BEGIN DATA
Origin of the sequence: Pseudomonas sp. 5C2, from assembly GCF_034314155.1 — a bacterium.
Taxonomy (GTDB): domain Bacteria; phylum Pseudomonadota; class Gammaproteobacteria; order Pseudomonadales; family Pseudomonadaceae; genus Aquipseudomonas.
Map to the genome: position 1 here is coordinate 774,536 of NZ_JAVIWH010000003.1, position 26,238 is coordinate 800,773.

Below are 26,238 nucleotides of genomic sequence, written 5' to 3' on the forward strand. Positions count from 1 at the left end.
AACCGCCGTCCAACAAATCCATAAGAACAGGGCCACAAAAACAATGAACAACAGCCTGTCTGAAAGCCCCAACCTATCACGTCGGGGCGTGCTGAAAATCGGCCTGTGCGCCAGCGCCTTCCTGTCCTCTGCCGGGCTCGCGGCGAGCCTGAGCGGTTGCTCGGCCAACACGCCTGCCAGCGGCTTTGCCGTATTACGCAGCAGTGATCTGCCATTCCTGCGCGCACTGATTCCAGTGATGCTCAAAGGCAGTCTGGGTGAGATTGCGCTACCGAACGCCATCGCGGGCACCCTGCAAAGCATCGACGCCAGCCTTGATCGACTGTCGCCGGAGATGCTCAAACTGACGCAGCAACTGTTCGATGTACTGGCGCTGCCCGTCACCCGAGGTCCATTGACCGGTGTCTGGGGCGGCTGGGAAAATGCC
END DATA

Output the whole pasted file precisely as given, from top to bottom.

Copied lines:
Origin of the sequence: Pseudomonas sp. 5C2, from assembly GCF_034314155.1 — a bacterium.
Taxonomy (GTDB): domain Bacteria; phylum Pseudomonadota; class Gammaproteobacteria; order Pseudomonadales; family Pseudomonadaceae; genus Aquipseudomonas.
Map to the genome: position 1 here is coordinate 774,536 of NZ_JAVIWH010000003.1, position 26,238 is coordinate 800,773.

Below are 26,238 nucleotides of genomic sequence, written 5' to 3' on the forward strand. Positions count from 1 at the left end.
AACCGCCGTCCAACAAATCCATAAGAACAGGGCCACAAAAACAATGAACAACAGCCTGTCTGAAAGCCCCAACCTATCACGTCGGGGCGTGCTGAAAATCGGCCTGTGCGCCAGCGCCTTCCTGTCCTCTGCCGGGCTCGCGGCGAGCCTGAGCGGTTGCTCGGCCAACACGCCTGCCAGCGGCTTTGCCGTATTACGCAGCAGTGATCTGCCATTCCTGCGCGCACTGATTCCAGTGATGCTCAAAGGCAGTCTGGGTGAGATTGCGCTACCGAACGCCATCGCGGGCACCCTGCAAAGCATCGACGCCAGCCTTGATCGACTGTCGCCGGAGATGCTCAAACTGACGCAGCAACTGTTCGATGTACTGGCGCTGCCCGTCACCCGAGGTCCATTGACCGGTGTCTGGGGCGGCTGGGAAAATGCC